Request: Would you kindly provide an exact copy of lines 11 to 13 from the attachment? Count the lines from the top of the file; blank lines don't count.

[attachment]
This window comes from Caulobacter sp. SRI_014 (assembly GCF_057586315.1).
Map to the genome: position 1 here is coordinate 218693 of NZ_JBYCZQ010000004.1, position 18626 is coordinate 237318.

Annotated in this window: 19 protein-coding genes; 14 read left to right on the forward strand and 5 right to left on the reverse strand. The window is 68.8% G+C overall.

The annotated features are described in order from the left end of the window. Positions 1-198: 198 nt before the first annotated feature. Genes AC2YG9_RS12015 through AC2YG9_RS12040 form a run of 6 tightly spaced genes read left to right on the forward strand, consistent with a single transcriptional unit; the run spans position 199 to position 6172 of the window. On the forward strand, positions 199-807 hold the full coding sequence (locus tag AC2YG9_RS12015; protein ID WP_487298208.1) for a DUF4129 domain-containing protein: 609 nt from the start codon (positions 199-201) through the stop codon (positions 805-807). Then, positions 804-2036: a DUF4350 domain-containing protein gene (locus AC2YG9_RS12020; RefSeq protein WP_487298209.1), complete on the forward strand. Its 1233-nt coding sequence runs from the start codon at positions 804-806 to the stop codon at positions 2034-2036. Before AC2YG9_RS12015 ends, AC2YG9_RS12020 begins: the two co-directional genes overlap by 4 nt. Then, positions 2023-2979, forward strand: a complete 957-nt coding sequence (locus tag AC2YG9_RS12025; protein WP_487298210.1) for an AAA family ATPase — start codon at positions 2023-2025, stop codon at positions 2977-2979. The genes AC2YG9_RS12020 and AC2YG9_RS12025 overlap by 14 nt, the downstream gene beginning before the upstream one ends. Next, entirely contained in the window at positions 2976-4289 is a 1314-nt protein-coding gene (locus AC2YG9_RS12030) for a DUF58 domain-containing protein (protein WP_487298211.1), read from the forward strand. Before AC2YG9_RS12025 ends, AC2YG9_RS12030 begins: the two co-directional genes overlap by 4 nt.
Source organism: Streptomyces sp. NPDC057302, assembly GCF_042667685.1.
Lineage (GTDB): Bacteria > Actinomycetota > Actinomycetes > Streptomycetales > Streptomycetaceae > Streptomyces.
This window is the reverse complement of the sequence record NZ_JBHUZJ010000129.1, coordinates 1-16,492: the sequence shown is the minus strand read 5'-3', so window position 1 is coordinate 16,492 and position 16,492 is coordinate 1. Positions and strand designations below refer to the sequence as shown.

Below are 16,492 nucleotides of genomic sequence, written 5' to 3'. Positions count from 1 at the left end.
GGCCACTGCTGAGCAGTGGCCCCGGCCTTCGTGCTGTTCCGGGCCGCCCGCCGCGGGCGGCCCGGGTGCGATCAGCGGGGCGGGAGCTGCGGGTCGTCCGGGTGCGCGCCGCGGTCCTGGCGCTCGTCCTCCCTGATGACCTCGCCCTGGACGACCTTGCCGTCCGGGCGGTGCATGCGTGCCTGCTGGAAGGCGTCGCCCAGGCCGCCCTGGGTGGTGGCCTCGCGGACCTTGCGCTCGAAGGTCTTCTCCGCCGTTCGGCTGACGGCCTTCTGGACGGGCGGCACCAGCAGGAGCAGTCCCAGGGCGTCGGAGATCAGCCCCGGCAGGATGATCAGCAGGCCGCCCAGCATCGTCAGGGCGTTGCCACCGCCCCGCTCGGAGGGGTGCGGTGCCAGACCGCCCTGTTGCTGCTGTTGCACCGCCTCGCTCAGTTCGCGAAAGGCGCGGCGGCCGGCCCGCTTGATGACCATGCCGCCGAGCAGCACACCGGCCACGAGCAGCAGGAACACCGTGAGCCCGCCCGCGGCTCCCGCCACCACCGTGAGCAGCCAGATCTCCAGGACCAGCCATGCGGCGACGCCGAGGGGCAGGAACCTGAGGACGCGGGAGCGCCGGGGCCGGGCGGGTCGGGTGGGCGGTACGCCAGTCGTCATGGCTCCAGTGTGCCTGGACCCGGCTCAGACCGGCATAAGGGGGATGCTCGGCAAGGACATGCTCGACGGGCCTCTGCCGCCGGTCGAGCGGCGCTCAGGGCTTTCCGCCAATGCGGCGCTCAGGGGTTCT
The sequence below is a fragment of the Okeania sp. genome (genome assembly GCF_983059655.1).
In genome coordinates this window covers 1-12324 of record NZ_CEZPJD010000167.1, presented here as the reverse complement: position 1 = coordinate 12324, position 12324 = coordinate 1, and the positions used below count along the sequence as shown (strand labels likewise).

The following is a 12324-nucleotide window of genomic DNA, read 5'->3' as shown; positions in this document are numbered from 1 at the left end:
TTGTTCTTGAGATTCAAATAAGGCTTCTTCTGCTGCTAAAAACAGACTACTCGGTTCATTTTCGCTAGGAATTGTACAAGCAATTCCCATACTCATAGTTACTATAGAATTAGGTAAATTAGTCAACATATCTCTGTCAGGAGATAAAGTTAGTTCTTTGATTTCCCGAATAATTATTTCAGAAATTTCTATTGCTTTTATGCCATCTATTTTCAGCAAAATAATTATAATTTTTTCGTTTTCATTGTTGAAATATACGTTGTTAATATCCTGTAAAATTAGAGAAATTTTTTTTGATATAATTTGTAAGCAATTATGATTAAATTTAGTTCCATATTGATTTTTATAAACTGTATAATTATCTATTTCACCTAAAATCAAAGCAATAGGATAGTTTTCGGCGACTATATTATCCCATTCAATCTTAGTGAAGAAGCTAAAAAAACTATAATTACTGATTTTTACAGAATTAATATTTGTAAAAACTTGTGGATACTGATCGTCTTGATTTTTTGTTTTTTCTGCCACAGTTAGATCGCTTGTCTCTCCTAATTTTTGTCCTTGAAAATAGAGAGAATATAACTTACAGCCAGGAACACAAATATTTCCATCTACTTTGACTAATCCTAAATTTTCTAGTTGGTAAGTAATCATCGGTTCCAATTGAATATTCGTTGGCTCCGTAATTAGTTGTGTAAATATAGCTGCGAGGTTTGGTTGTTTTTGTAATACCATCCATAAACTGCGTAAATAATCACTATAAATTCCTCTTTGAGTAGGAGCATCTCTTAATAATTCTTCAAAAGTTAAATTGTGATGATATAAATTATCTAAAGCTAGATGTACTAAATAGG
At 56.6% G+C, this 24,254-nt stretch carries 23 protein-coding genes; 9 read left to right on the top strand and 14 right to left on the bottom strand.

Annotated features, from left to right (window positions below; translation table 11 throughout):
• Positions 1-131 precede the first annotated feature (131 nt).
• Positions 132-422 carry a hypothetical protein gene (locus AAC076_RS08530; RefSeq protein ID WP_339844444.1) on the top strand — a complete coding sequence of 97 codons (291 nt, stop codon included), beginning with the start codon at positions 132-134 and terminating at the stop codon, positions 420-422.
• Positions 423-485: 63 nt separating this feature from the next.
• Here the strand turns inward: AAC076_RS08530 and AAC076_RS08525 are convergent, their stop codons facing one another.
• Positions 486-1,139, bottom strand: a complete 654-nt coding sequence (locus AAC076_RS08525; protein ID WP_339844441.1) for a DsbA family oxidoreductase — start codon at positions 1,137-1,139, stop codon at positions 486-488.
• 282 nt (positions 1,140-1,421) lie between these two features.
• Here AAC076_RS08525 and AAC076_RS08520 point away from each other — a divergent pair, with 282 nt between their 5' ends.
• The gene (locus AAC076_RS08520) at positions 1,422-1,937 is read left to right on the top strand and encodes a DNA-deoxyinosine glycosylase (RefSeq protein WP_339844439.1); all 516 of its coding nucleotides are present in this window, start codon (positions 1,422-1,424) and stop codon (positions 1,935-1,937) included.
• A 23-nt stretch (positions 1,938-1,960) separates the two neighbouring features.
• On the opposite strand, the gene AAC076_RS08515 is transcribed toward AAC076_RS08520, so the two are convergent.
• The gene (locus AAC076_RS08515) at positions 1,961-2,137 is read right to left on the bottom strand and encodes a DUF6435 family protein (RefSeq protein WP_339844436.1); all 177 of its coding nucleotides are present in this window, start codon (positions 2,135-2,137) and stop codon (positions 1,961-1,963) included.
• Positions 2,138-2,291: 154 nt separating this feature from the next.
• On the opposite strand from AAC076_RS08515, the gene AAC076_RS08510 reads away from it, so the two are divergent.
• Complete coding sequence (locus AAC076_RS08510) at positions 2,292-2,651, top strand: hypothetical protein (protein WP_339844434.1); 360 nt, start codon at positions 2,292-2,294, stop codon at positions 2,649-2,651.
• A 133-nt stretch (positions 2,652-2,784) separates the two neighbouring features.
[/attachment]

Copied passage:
In genome coordinates this window covers 1-12324 of record NZ_CEZPJD010000167.1, presented here as the reverse complement: position 1 = coordinate 12324, position 12324 = coordinate 1, and the positions used below count along the sequence as shown (strand labels likewise).

The following is a 12324-nucleotide window of genomic DNA, read 5'->3' as shown; positions in this document are numbered from 1 at the left end:
TTGTTCTTGAGATTCAAATAAGGCTTCTTCTGCTGCTAAAAACAGACTACTCGGTTCATTTTCGCTAGGAATTGTACAAGCAATTCCCATACTCATAGTTACTATAGAATTAGGTAAATTAGTCAACATATCTCTGTCAGGAGATAAAGTTAGTTCTTTGATTTCCCGAATAATTATTTCAGAAATTTCTATTGCTTTTATGCCATCTATTTTCAGCAAAATAATTATAATTTTTTCGTTTTCATTGTTGAAATATACGTTGTTAATATCCTGTAAAATTAGAGAAATTTTTTTTGATATAATTTGTAAGCAATTATGATTAAATTTAGTTCCATATTGATTTTTATAAACTGTATAATTATCTATTTCACCTAAAATCAAAGCAATAGGATAGTTTTCGGCGACTATATTATCCCATTCAATCTTAGTGAAGAAGCTAAAAAAACTATAATTACTGATTTTTACAGAATTAATATTTGTAAAAACTTGTGGATACTGATCGTCTTGATTTTTTGTTTTTTCTGCCACAGTTAGATCGCTTGTCTCTCCTAATTTTTGTCCTTGAAAATAGAGAGAATATAACTTACAGCCAGGAACACAAATATTTCCATCTACTTTGACTAATCCTAAATTTTCTAGTTGGTAAGTAATCATCGGTTCCAATTGAATATTCGTTGGCTCCGTAATTAGTTGTGTAAATATAGCTGCGAGGTTTGGTTGTTTTTGTAATACCATCCATAAACTGCGTAAATAATCACTATAAATTCCTCTTTGAGTAGGAGCATCTCTTAATAATTCTTCAAAAGTTAAATTGTGATGATATAAATTATCTAAAGCTAGATGTACTAAATAGG